This study focuses on regional patterns in stature in the Dutch society during the 19th century and early 20th century (1830-1913). To test regional patterns and transitions we use the HSN Database Giants. Results confirm that in the
first period (1830-1860) differences in the biological standard of living were substantial. The less market-oriented inland provinces had the highest level. This is line with the Komlos-these. The modernization of Dutch economy in the
second half of the 19th-century was accompanied by a substantial increase in average height and a reversal of the spatial pattern. Nevertheless, regional differences stayed substantial and there was no pattern of convergence. At
first, conscripts from the market-oriented coastal provinces took over the lead from the inland provinces. We tested for an urban premium for the last period (1890-1913). This was confirmed, although it did not manifest itself in cities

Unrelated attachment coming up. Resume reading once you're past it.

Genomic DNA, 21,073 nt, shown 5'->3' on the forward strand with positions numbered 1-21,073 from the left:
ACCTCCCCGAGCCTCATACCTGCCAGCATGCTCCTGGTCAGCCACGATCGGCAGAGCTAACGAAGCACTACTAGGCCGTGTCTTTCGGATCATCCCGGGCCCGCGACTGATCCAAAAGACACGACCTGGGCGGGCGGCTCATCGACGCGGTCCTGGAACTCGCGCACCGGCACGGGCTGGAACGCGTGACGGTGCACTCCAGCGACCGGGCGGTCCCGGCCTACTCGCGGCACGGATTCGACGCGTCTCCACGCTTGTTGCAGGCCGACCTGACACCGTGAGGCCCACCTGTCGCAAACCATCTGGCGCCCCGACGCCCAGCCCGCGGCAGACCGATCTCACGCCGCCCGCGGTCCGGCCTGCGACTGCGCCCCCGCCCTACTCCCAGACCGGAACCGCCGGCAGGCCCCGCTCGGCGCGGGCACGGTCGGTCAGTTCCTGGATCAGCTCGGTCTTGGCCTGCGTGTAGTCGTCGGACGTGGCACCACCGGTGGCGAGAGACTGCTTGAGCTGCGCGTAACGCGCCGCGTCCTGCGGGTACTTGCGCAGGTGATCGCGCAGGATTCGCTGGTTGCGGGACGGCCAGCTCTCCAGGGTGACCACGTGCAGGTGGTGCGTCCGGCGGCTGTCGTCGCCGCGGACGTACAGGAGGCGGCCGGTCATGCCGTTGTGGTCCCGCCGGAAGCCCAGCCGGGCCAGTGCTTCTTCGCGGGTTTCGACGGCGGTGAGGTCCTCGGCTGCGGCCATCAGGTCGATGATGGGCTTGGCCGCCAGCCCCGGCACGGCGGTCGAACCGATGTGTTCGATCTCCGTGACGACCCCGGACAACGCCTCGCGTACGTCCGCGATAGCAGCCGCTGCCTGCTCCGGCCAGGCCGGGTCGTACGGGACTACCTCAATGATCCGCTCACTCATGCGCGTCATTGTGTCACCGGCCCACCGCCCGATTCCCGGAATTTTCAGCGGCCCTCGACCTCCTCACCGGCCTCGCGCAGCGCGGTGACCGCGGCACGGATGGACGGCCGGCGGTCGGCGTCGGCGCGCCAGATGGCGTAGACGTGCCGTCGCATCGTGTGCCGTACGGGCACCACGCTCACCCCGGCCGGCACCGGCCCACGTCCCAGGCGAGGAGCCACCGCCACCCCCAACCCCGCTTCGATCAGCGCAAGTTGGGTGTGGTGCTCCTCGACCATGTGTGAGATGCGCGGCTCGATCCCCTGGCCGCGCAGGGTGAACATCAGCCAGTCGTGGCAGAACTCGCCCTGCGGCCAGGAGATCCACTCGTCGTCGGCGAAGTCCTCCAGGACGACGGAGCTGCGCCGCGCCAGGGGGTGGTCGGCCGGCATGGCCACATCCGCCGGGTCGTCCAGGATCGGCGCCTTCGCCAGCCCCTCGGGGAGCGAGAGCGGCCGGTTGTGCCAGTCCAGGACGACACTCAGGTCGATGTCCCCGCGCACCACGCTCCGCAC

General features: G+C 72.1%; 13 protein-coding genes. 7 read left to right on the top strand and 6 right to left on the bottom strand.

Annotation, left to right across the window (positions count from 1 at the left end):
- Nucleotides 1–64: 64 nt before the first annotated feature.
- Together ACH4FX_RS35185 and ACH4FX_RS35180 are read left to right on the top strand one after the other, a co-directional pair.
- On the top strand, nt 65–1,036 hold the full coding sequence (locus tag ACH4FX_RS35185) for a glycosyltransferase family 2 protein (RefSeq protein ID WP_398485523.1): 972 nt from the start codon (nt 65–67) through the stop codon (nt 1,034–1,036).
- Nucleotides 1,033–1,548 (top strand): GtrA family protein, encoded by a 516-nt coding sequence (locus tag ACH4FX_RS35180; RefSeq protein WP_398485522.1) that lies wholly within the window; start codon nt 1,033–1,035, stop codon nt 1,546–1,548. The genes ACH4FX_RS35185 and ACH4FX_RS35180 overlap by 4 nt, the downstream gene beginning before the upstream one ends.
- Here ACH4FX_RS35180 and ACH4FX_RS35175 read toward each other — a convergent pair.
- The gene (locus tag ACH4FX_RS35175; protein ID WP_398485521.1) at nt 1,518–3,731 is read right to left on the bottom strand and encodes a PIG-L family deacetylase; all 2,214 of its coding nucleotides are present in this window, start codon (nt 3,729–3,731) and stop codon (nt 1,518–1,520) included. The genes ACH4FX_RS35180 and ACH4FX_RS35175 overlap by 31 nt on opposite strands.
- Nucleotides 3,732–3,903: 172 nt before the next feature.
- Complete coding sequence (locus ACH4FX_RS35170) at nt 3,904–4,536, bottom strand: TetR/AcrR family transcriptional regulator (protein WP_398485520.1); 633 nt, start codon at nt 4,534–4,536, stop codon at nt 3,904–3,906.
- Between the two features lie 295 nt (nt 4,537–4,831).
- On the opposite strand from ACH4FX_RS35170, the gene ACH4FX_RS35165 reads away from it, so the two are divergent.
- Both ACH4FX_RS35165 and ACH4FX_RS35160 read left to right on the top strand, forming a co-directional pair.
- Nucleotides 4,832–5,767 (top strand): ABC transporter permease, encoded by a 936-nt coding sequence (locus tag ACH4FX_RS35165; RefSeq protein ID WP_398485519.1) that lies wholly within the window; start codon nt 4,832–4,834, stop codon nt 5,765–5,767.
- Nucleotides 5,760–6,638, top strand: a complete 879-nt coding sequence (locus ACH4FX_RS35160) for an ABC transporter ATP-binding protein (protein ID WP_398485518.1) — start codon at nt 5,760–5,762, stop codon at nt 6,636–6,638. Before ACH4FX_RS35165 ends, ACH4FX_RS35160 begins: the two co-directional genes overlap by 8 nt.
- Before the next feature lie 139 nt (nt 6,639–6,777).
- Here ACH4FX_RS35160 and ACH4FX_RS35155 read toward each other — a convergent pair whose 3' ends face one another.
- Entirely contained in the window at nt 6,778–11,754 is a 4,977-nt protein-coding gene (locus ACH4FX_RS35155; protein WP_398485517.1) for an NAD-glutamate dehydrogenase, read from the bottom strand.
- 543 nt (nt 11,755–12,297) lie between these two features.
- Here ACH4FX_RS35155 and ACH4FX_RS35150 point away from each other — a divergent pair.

like Amsterdam and Rotterdam.
Originele taal-2English
Aantal pagina's17
StatusPublished - 5-apr.-2018
EvenementEuropean Social Science History Conference - Queen's University, Belfast, United Kingdom
Duur: 4-apr.-20187-apr.-2018


ConferenceEuropean Social Science History Conference
Land/RegioUnited Kingdom

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